transit. A small number do not offer bus or demand-responsive services, but specialize in commuter rail, vanpool, or ferryboat operations.
The survey was mailed in November 2000 to the top executives of each of the 502 systems, accompanied by a letter from the committee chair explaining the purpose of the survey and urging participation; stamped return envelopes were also provided.1 The chair mailed a follow-on letter to recipients in January 2001. Appendix B contains facsimiles of the original cover letter and survey, along with a listing of the recipients and respondents (as of March 15, 2001).
As noted in Chapter 1, the survey consisted of two parts. General managers were asked to forward Part 1 to the members of their staffs most familiar with service contracts. This part asked general questions about the kinds of services provided by the agency and its overall use of contracting. It also included detailed questions about the terms and structure of individual contracts and the history of contractor changes and bid activity. Because the four-digit FTA designator for each grant recipient surveyed was available, it was possible to cross-reference the most recent NTD reports (1998) as needed. Since some of the smallest systems (those operating fewer than 10 vehicles) do not report annually to the NTD, however, these systems were asked to provide NTD data in their response, including current fleet size (maximum vehicles in service) and most recent annual ridership and operating expenditures.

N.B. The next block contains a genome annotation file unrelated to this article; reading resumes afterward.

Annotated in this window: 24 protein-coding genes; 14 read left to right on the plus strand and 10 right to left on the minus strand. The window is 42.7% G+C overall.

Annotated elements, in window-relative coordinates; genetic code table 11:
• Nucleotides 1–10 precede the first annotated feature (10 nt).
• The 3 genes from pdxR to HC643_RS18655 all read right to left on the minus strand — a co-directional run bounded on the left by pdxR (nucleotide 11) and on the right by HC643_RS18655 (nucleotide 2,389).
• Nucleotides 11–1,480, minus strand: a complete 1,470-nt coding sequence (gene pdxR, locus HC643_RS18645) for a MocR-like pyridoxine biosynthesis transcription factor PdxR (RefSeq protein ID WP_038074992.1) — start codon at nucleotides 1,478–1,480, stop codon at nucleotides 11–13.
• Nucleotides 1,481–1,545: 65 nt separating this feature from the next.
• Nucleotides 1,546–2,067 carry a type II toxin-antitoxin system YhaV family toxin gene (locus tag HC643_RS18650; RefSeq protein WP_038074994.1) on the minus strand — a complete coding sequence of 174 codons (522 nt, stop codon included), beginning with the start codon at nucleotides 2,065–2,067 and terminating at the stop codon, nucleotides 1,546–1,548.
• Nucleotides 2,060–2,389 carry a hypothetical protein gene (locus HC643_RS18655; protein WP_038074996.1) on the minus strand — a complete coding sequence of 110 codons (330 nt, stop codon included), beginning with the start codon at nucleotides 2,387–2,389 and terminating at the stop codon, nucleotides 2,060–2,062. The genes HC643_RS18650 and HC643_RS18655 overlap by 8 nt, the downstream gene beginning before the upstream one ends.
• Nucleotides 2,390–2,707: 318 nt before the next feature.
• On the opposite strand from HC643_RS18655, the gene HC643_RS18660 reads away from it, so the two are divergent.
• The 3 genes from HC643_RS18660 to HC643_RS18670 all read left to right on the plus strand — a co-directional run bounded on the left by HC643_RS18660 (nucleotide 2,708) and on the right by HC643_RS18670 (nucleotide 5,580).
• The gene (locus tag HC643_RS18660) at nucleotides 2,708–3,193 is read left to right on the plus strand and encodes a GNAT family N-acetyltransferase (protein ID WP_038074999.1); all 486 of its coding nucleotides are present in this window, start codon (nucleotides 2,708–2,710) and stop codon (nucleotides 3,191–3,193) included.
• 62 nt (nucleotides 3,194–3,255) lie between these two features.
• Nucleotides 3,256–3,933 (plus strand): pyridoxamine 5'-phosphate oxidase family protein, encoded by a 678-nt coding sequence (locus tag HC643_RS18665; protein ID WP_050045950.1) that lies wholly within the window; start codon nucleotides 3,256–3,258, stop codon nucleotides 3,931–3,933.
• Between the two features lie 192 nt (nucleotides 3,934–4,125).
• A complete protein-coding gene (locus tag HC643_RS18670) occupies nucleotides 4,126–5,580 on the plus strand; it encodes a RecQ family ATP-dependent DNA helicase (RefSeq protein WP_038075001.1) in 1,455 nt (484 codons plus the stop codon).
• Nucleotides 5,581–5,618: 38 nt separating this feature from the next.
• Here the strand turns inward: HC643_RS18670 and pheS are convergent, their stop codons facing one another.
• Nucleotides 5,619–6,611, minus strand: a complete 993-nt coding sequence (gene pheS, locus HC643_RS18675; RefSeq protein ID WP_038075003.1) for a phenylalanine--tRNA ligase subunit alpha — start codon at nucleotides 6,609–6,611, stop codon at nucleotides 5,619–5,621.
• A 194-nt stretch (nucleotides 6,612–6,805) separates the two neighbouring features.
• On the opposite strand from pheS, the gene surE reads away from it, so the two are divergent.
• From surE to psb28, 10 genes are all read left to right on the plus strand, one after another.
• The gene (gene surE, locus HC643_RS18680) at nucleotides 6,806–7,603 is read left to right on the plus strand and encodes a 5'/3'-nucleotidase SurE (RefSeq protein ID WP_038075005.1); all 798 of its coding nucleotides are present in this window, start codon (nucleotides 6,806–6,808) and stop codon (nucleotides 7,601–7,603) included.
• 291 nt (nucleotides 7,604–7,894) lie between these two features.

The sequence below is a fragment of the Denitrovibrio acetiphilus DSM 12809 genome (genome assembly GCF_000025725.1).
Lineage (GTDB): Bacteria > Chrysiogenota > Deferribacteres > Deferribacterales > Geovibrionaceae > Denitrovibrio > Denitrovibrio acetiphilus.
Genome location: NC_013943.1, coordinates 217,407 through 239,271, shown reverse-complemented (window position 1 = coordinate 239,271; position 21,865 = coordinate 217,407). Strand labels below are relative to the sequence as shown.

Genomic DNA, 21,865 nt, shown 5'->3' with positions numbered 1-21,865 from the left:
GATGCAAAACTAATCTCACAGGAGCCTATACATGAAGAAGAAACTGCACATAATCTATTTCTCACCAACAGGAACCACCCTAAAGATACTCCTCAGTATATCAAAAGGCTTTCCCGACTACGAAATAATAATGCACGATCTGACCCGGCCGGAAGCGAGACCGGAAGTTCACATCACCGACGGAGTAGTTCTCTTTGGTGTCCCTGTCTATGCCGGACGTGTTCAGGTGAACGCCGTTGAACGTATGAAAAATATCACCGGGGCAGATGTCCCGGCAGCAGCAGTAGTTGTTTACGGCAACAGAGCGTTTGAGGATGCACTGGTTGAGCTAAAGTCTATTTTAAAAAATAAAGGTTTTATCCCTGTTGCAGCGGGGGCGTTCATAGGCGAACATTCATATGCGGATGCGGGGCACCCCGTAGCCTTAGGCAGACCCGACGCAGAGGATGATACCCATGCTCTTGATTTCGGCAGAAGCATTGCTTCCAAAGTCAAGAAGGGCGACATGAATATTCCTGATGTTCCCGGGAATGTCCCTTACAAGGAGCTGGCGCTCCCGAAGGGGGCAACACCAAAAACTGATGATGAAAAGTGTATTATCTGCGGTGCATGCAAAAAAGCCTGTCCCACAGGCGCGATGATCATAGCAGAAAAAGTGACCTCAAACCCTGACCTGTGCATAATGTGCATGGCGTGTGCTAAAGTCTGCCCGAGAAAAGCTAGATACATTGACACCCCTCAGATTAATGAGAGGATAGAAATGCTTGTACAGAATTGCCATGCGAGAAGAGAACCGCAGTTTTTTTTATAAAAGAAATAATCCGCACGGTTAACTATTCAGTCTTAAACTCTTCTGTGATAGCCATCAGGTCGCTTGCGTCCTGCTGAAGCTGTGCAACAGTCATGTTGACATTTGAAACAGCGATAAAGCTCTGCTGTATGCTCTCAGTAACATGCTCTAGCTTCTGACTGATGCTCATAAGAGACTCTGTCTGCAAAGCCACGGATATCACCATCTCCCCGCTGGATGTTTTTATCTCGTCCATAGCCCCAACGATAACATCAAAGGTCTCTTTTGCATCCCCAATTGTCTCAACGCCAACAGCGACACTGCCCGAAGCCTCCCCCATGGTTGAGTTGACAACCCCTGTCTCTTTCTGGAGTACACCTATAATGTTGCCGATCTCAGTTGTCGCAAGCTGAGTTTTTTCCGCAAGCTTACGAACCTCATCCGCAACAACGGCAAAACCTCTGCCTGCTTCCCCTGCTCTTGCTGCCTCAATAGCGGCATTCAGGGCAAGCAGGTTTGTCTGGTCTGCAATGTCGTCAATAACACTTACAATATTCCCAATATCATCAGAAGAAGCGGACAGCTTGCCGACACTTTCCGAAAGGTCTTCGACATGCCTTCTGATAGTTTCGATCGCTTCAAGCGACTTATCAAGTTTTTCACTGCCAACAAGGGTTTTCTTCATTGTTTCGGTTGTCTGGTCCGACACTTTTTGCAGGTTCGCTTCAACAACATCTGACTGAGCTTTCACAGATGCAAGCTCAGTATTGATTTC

Each agency was asked to report whether it now contracts for any public transit services. All systems surveyed, whether they answered “yes” or “no” to this question, were requested to return the survey. Those answering “yes” were asked more detailed questions on up to four specific contracts: their two largest for fixed-route bus service and their two largest for demand-responsive paratransit services. For each contracted service, information was requested about the length of the contract; basis of payment; treatment of fare revenues; use of performance incentives and penalties; and parties responsible for the provision of vehicles, facilities, and equipment. Respondents were also asked to describe each contractor—whether publicly owned, private, or not-for-profit—and to indicate whether the services provided in the contract had replaced a directly operated service, created a new service, or succeeded a previously contracted service.
Additional information was sought on experience in obtaining the contracted services, particularly for bidding contracts. For each reported contract, respondents were asked to identify the year the current contract was awarded, the number of bidders for the current award, the number of bidders the last time the contract was awarded, the number of times the contract had been rebid, and the number of times the service contractor had changed.